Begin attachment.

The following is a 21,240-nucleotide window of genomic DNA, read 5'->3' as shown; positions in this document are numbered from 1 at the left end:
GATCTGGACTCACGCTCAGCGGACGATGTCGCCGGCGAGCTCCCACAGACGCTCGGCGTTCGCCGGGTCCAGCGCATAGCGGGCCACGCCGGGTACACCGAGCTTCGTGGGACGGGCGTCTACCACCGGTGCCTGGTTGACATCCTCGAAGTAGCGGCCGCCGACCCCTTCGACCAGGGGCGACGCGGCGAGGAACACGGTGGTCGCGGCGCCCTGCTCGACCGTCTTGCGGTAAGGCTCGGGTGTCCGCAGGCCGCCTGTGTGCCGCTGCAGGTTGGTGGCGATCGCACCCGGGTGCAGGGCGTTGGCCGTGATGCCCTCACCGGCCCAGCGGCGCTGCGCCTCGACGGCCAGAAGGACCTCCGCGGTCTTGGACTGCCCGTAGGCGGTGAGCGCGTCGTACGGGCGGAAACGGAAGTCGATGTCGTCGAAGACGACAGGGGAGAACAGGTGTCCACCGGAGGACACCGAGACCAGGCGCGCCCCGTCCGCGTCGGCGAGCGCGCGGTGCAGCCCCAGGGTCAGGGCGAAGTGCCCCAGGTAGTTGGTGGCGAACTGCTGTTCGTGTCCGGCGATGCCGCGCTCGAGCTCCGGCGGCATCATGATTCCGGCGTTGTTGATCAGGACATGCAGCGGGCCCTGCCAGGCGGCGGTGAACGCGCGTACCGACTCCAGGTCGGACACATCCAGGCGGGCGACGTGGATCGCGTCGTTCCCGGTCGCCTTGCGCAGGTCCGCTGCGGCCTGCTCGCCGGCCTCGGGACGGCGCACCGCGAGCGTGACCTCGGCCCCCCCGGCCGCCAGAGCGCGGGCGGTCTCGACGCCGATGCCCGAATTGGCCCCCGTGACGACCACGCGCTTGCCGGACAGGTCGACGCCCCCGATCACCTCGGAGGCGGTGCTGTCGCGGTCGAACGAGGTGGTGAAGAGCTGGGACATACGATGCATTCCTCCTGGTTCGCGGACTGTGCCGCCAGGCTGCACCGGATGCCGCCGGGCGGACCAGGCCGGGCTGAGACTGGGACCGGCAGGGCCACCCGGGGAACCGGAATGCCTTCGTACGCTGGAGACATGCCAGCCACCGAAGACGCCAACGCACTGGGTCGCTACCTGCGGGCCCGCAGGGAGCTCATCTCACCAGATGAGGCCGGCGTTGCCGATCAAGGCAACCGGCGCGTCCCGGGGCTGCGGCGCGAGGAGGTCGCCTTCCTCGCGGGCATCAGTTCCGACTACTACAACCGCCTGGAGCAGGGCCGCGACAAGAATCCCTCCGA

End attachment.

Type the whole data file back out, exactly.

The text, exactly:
The following is a 21,240-nucleotide window of genomic DNA, read 5'->3' as shown; positions in this document are numbered from 1 at the left end:
GATCTGGACTCACGCTCAGCGGACGATGTCGCCGGCGAGCTCCCACAGACGCTCGGCGTTCGCCGGGTCCAGCGCATAGCGGGCCACGCCGGGTACACCGAGCTTCGTGGGACGGGCGTCTACCACCGGTGCCTGGTTGACATCCTCGAAGTAGCGGCCGCCGACCCCTTCGACCAGGGGCGACGCGGCGAGGAACACGGTGGTCGCGGCGCCCTGCTCGACCGTCTTGCGGTAAGGCTCGGGTGTCCGCAGGCCGCCTGTGTGCCGCTGCAGGTTGGTGGCGATCGCACCCGGGTGCAGGGCGTTGGCCGTGATGCCCTCACCGGCCCAGCGGCGCTGCGCCTCGACGGCCAGAAGGACCTCCGCGGTCTTGGACTGCCCGTAGGCGGTGAGCGCGTCGTACGGGCGGAAACGGAAGTCGATGTCGTCGAAGACGACAGGGGAGAACAGGTGTCCACCGGAGGACACCGAGACCAGGCGCGCCCCGTCCGCGTCGGCGAGCGCGCGGTGCAGCCCCAGGGTCAGGGCGAAGTGCCCCAGGTAGTTGGTGGCGAACTGCTGTTCGTGTCCGGCGATGCCGCGCTCGAGCTCCGGCGGCATCATGATTCCGGCGTTGTTGATCAGGACATGCAGCGGGCCCTGCCAGGCGGCGGTGAACGCGCGTACCGACTCCAGGTCGGACACATCCAGGCGGGCGACGTGGATCGCGTCGTTCCCGGTCGCCTTGCGCAGGTCCGCTGCGGCCTGCTCGCCGGCCTCGGGACGGCGCACCGCGAGCGTGACCTCGGCCCCCCCGGCCGCCAGAGCGCGGGCGGTCTCGACGCCGATGCCCGAATTGGCCCCCGTGACGACCACGCGCTTGCCGGACAGGTCGACGCCCCCGATCACCTCGGAGGCGGTGCTGTCGCGGTCGAACGAGGTGGTGAAGAGCTGGGACATACGATGCATTCCTCCTGGTTCGCGGACTGTGCCGCCAGGCTGCACCGGATGCCGCCGGGCGGACCAGGCCGGGCTGAGACTGGGACCGGCAGGGCCACCCGGGGAACCGGAATGCCTTCGTACGCTGGAGACATGCCAGCCACCGAAGACGCCAACGCACTGGGTCGCTACCTGCGGGCCCGCAGGGAGCTCATCTCACCAGATGAGGCCGGCGTTGCCGATCAAGGCAACCGGCGCGTCCCGGGGCTGCGGCGCGAGGAGGTCGCCTTCCTCGCGGGCATCAGTTCCGACTACTACAACCGCCTGGAGCAGGGCCGCGACAAGAATCCCTCCGA